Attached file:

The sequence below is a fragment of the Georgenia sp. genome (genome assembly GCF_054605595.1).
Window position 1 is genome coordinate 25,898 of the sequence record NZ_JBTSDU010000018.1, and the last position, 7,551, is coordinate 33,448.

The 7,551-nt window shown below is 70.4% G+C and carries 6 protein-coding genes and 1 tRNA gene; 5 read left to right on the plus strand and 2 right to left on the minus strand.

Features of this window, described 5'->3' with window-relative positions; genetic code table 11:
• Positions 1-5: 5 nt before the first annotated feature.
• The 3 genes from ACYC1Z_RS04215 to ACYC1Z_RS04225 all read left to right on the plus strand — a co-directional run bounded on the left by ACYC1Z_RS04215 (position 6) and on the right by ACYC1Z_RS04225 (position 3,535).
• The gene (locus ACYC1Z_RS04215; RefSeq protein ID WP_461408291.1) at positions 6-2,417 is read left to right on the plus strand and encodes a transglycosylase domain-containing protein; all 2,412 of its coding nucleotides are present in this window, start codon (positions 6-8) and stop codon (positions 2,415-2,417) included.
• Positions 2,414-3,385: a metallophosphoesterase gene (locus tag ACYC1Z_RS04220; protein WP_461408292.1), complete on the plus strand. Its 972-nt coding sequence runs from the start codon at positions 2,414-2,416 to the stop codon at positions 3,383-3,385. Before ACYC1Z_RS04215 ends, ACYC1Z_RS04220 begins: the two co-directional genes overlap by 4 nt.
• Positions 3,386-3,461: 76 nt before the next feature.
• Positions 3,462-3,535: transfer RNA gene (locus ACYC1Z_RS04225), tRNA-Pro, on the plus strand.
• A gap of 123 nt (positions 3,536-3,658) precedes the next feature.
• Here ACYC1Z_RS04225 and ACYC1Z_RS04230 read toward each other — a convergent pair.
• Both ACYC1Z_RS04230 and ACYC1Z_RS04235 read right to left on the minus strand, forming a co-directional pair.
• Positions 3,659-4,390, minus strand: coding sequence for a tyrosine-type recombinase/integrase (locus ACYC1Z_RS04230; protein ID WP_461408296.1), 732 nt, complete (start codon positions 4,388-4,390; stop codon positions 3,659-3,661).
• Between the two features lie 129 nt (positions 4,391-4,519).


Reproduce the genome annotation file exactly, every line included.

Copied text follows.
The sequence below is a fragment of the Georgenia sp. genome (genome assembly GCF_054605595.1).
Window position 1 is genome coordinate 25,898 of the sequence record NZ_JBTSDU010000018.1, and the last position, 7,551, is coordinate 33,448.

The 7,551-nt window shown below is 70.4% G+C and carries 6 protein-coding genes and 1 tRNA gene; 5 read left to right on the plus strand and 2 right to left on the minus strand.

Features of this window, described 5'->3' with window-relative positions; genetic code table 11:
• Positions 1-5: 5 nt before the first annotated feature.
• The 3 genes from ACYC1Z_RS04215 to ACYC1Z_RS04225 all read left to right on the plus strand — a co-directional run bounded on the left by ACYC1Z_RS04215 (position 6) and on the right by ACYC1Z_RS04225 (position 3,535).
• The gene (locus ACYC1Z_RS04215; RefSeq protein ID WP_461408291.1) at positions 6-2,417 is read left to right on the plus strand and encodes a transglycosylase domain-containing protein; all 2,412 of its coding nucleotides are present in this window, start codon (positions 6-8) and stop codon (positions 2,415-2,417) included.
• Positions 2,414-3,385: a metallophosphoesterase gene (locus tag ACYC1Z_RS04220; protein WP_461408292.1), complete on the plus strand. Its 972-nt coding sequence runs from the start codon at positions 2,414-2,416 to the stop codon at positions 3,383-3,385. Before ACYC1Z_RS04215 ends, ACYC1Z_RS04220 begins: the two co-directional genes overlap by 4 nt.
• Positions 3,386-3,461: 76 nt before the next feature.
• Positions 3,462-3,535: transfer RNA gene (locus ACYC1Z_RS04225), tRNA-Pro, on the plus strand.
• A gap of 123 nt (positions 3,536-3,658) precedes the next feature.
• Here ACYC1Z_RS04225 and ACYC1Z_RS04230 read toward each other — a convergent pair.
• Both ACYC1Z_RS04230 and ACYC1Z_RS04235 read right to left on the minus strand, forming a co-directional pair.
• Positions 3,659-4,390, minus strand: coding sequence for a tyrosine-type recombinase/integrase (locus ACYC1Z_RS04230; protein ID WP_461408296.1), 732 nt, complete (start codon positions 4,388-4,390; stop codon positions 3,659-3,661).
• Between the two features lie 129 nt (positions 4,391-4,519).